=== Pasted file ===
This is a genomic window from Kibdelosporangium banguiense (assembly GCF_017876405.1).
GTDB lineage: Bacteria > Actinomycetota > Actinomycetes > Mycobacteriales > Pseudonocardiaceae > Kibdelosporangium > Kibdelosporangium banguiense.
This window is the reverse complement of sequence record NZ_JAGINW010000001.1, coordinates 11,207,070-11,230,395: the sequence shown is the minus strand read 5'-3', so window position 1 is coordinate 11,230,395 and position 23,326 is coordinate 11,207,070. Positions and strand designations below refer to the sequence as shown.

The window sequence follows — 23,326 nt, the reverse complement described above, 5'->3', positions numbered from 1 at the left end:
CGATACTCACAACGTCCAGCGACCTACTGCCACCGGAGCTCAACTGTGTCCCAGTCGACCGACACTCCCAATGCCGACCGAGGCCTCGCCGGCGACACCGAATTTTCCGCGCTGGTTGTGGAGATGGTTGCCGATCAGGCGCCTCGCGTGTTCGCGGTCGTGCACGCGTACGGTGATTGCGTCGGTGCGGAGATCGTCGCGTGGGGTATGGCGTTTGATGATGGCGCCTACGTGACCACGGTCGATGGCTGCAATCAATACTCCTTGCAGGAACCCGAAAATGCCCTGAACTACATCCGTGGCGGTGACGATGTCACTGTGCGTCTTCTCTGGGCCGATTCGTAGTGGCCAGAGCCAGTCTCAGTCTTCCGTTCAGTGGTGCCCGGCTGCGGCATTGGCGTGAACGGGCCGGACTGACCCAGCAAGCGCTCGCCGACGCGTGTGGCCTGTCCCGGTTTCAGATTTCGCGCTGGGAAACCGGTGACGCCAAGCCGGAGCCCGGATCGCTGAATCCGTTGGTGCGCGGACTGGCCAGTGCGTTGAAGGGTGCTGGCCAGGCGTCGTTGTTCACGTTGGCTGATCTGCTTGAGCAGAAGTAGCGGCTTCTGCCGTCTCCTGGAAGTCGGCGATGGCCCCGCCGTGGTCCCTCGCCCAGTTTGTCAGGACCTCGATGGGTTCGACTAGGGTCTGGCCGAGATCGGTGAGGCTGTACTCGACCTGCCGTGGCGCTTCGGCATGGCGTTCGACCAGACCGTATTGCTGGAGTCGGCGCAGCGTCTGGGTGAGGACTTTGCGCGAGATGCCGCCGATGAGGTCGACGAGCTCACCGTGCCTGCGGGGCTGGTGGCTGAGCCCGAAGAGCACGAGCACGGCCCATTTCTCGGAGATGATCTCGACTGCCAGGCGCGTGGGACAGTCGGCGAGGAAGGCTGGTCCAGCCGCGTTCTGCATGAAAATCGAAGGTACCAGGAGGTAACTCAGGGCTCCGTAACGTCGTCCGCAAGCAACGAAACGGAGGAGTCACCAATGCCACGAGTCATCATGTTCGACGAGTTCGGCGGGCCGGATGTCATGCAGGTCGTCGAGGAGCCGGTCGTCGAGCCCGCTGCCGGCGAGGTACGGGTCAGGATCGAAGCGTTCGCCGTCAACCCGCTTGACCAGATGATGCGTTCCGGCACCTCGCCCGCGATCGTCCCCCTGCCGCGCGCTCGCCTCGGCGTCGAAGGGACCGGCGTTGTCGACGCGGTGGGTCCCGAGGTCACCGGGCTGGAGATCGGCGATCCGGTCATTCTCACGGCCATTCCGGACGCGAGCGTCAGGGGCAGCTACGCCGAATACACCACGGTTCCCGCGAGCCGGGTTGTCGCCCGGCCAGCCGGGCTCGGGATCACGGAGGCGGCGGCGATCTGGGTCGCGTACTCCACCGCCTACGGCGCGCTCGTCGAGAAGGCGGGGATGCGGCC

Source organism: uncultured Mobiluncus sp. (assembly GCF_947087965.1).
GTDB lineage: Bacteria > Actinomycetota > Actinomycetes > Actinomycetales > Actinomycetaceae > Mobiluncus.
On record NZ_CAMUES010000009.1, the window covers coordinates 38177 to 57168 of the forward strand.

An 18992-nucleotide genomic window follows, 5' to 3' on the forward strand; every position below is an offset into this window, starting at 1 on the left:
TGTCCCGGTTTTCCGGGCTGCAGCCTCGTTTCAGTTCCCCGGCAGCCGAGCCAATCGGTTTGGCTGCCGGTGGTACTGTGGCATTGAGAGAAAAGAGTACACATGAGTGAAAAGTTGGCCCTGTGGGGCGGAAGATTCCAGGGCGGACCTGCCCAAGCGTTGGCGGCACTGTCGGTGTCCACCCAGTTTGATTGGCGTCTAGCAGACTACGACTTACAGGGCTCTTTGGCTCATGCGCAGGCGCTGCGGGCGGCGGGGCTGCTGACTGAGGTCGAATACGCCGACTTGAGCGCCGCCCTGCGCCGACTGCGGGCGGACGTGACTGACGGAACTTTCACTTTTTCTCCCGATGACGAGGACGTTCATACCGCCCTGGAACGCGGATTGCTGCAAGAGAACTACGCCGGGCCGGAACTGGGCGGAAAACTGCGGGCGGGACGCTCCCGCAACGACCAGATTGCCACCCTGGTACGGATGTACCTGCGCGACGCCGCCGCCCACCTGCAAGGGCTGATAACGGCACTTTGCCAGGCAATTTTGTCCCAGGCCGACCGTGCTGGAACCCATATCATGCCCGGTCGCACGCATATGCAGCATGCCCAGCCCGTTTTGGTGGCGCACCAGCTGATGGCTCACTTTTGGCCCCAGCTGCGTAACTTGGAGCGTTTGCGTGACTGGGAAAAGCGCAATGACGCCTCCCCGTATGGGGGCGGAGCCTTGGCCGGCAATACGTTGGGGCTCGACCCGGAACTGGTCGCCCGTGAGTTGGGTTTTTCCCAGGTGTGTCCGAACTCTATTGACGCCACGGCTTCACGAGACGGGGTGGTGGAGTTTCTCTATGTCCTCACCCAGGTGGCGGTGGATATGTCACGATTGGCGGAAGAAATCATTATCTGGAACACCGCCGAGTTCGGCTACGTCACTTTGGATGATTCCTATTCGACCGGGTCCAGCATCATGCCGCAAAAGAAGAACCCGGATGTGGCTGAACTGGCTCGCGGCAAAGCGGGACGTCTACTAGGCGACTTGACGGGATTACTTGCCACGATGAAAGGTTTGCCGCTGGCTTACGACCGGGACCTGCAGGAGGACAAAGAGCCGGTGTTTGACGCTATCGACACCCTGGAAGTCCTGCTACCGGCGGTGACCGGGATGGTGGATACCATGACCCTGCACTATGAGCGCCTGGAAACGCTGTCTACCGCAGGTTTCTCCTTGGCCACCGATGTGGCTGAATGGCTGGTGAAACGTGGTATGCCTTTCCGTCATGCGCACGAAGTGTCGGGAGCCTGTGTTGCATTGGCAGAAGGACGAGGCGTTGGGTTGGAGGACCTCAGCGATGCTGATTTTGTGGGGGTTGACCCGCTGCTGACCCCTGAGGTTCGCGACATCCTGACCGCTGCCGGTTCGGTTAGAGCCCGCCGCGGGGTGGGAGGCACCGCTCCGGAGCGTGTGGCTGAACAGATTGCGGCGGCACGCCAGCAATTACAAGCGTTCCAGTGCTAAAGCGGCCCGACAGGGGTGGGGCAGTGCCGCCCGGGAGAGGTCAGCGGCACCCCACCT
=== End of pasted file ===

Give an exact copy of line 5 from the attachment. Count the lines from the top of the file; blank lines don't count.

CGATACTCACAACGTCCAGCGACCTACTGCCACCGGAGCTCAACTGTGTCCCAGTCGACCGACACTCCCAATGCCGACCGAGGCCTCGCCGGCGACACCGAATTTTCCGCGCTGGTTGTGGAGATGGTTGCCGATCAGGCGCCTCGCGTGTTCGCGGTCGTGCACGCGTACGGTGATTGCGTCGGTGCGGAGATCGTCGCGTGGGGTATGGCGTTTGATGATGGCGCCTACGTGACCACGGTCGATGGCTGCAATCAATACTCCTTGCAGGAACCCGAAAATGCCCTGAACTACATCCGTGGCGGTGACGATGTCACTGTGCGTCTTCTCTGGGCCGATTCGTAGTGGCCAGAGCCAGTCTCAGTCTTCCGTTCAGTGGTGCCCGGCTGCGGCATTGGCGTGAACGGGCCGGACTGACCCAGCAAGCGCTCGCCGACGCGTGTGGCCTGTCCCGGTTTCAGATTTCGCGCTGGGAAACCGGTGACGCCAAGCCGGAGCCCGGATCGCTGAATCCGTTGGTGCGCGGACTGGCCAGTGCGTTGAAGGGTGCTGGCCAGGCGTCGTTGTTCACGTTGGCTGATCTGCTTGAGCAGAAGTAGCGGCTTCTGCCGTCTCCTGGAAGTCGGCGATGGCCCCGCCGTGGTCCCTCGCCCAGTTTGTCAGGACCTCGATGGGTTCGACTAGGGTCTGGCCGAGATCGGTGAGGCTGTACTCGACCTGCCGTGGCGCTTCGGCATGGCGTTCGACCAGACCGTATTGCTGGAGTCGGCGCAGCGTCTGGGTGAGGACTTTGCGCGAGATGCCGCCGATGAGGTCGACGAGCTCACCGTGCCTGCGGGGCTGGTGGCTGAGCCCGAAGAGCACGAGCACGGCCCATTTCTCGGAGATGATCTCGACTGCCAGGCGCGTGGGACAGTCGGCGAGGAAGGCTGGTCCAGCCGCGTTCTGCATGAAAATCGAAGGTACCAGGAGGTAACTCAGGGCTCCGTAACGTCGTCCGCAAGCAACGAAACGGAGGAGTCACCAATGCCACGAGTCATCATGTTCGACGAGTTCGGCGGGCCGGATGTCATGCAGGTCGTCGAGGAGCCGGTCGTCGAGCCCGCTGCCGGCGAGGTACGGGTCAGGATCGAAGCGTTCGCCGTCAACCCGCTTGACCAGATGATGCGTTCCGGCACCTCGCCCGCGATCGTCCCCCTGCCGCGCGCTCGCCTCGGCGTCGAAGGGACCGGCGTTGTCGACGCGGTGGGTCCCGAGGTCACCGGGCTGGAGATCGGCGATCCGGTCATTCTCACGGCCATTCCGGACGCGAGCGTCAGGGGCAGCTACGCCGAATACACCACGGTTCCCGCGAGCCGGGTTGTCGCCCGGCCAGCCGGGCTCGGGATCACGGAGGCGGCGGCGATCTGGGTCGCGTACTCCACCGCCTACGGCGCGCTCGTCGAGAAGGCGGGGATGCGGCC